One way of achieving this was using stats for Gerda’s social standing – her relationships with different people and factions. These can add up to affect how people react to Gerda, and has the added benefit of putting more pressure on the player, when a given decision can have both immediate and long-term consequences. Other than that, there are no shortcuts: we did a lot of plotting on whiteboards and in Miro, and many rounds rewriting for reactivity and continuity.
“We put a lot of ourselves in the game”
Did it get emotional at any point while writing or making the game, given it deals with the emotional stress and horrors that everyday people dealt with back then?
We put a lot of ourselves in the game, and not just the historical perspective and Hans’s family history. We see a lot of universal themes in this game, and we seek to reflect on them through the challenges Gerda faces – questions that we struggle with in everyday social interactions, in our public sphere and in online discourse, in each of our personal journeys. For example, the political discourse we are all part of has become much more puritan recently, pushed by online filter bubbles. We all feel at least some temptation to forgo nuance in favor of moral supremacy. The compromised position that Gerda finds herself in challenges this notion and complicates it. It’s complicated for us too, since we all have our beliefs and sense of right and wrong, and we often find ourselves having philosophical and ethical discussions in the office. But, to quote a famous poem: “From the place where we are right, flowers will never grow”.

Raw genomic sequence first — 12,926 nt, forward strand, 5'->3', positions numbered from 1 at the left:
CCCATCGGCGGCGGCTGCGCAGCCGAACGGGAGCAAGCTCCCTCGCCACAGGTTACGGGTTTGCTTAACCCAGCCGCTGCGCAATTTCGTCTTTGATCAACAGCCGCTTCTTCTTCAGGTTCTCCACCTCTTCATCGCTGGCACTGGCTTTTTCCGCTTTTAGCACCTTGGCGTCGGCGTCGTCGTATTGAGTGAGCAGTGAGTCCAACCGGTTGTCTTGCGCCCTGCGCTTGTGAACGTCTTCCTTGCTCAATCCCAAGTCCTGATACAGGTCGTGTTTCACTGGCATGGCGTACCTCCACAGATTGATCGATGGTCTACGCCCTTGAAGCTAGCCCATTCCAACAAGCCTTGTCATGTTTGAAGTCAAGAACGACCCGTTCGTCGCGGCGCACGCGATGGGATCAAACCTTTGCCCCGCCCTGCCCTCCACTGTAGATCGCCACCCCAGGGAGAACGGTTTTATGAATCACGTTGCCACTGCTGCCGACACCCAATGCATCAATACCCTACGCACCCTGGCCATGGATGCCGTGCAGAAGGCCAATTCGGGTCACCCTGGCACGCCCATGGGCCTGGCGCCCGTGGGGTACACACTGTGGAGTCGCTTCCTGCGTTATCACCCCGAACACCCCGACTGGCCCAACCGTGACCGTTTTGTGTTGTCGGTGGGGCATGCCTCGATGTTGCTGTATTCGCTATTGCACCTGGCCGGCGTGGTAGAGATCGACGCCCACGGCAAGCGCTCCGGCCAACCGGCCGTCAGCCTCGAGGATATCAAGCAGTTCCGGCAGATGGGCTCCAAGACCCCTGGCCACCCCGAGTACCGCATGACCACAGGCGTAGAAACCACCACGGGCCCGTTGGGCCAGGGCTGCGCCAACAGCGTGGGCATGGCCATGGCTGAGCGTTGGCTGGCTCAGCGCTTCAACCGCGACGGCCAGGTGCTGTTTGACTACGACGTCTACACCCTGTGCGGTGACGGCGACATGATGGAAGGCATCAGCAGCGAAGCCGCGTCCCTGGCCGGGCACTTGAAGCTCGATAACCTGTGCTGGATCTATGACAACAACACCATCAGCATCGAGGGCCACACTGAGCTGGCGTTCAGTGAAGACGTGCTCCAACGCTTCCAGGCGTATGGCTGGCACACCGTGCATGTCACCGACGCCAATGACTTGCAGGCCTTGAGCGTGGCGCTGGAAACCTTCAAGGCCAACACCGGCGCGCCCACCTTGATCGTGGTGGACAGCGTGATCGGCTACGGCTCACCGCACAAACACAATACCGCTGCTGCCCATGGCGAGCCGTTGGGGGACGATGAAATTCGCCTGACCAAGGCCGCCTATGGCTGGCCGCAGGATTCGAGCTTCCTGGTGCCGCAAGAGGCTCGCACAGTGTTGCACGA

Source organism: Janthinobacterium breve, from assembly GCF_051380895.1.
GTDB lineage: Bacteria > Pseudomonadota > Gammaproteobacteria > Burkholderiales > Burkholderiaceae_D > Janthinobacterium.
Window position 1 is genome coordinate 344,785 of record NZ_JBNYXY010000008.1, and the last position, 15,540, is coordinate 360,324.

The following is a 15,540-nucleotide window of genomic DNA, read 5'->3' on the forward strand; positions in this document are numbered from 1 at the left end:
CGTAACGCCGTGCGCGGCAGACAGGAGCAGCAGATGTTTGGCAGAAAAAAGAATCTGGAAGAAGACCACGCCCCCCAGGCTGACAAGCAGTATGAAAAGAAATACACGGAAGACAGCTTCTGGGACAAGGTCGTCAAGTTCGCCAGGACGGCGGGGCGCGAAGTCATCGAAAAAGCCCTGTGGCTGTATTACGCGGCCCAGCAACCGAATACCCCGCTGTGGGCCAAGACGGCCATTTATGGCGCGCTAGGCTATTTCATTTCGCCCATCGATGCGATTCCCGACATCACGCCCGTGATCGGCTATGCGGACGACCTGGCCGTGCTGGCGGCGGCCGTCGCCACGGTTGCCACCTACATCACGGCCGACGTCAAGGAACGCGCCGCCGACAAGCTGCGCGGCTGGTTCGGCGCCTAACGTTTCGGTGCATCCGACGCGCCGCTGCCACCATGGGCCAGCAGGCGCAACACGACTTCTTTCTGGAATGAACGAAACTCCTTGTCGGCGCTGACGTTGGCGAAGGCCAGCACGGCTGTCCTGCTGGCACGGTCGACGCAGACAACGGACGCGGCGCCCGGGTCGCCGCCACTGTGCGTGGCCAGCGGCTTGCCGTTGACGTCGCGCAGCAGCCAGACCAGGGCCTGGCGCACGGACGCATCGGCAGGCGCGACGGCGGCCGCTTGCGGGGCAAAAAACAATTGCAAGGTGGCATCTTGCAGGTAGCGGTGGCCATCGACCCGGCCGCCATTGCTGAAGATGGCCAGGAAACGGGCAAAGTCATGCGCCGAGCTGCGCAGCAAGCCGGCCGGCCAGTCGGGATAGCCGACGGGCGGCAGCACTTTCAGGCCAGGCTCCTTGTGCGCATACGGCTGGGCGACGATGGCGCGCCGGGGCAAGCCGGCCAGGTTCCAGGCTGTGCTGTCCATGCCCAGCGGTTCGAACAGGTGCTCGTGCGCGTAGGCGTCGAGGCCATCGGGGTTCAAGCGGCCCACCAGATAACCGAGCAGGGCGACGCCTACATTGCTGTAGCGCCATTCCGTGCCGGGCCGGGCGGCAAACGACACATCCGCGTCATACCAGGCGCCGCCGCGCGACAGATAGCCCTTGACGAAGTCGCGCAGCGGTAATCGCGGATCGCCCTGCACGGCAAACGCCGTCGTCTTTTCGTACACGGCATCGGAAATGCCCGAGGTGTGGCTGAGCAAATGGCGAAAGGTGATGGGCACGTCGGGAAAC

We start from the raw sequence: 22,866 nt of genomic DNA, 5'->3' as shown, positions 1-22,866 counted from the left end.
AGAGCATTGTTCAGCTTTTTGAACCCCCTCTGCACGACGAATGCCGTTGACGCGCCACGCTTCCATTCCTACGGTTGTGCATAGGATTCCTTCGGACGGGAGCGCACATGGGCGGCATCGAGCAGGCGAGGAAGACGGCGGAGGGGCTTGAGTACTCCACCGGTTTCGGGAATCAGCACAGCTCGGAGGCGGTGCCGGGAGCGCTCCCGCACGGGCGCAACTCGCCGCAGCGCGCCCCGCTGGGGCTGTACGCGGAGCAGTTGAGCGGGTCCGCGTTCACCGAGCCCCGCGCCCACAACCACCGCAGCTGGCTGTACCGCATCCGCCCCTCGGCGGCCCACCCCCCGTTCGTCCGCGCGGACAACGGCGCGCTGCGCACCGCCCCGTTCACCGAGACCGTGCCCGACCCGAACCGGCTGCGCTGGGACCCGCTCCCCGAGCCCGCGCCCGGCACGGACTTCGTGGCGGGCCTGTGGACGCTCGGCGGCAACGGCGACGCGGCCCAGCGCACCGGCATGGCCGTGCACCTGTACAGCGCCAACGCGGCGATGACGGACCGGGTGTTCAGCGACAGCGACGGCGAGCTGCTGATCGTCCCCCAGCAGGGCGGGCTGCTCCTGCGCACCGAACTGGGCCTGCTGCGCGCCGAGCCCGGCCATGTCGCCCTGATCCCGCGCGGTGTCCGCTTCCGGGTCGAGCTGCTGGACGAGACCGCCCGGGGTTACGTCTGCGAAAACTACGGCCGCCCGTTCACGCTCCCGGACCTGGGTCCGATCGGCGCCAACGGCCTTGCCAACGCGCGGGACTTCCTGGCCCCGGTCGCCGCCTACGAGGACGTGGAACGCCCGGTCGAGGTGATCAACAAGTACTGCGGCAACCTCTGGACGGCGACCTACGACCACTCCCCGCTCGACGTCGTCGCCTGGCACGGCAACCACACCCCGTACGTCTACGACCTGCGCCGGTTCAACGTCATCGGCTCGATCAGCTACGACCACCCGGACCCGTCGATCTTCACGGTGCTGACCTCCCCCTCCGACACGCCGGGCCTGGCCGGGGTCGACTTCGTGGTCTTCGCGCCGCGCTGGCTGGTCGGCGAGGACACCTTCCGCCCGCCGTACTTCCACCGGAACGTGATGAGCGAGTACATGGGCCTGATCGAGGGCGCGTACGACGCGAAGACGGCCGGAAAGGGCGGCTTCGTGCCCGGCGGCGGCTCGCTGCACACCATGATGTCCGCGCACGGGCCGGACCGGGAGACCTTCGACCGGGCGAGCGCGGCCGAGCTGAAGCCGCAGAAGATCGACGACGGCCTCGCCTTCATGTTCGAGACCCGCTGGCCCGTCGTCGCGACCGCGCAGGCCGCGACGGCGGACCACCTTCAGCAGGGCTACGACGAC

While the score is minimalistic, those piano melodies are very impactful. Who wrote the music, and how did you approach them for the score (answered by Jakob Støvring Hansen, PortaPlay’s composer and sound designer) ?
The idea behind the soundtrack was to convey Gerda’s emotional state of mind, as well as accompany the tense moments in the story as much as possible. Every scene in the game should feel like a small theatre performance where the player experiences both high and low tension in the soundscape and music. The minimalist piano tunes try to give players room and calm to actually read and follow the story without feeling rushed.
It was also important for us to actually make the location of Denmark believable, which is why Danish tunes can be heard throughout the game.
Gerda: A Flame in Winter will release September 1, 2022 for PC and Nintendo Switch.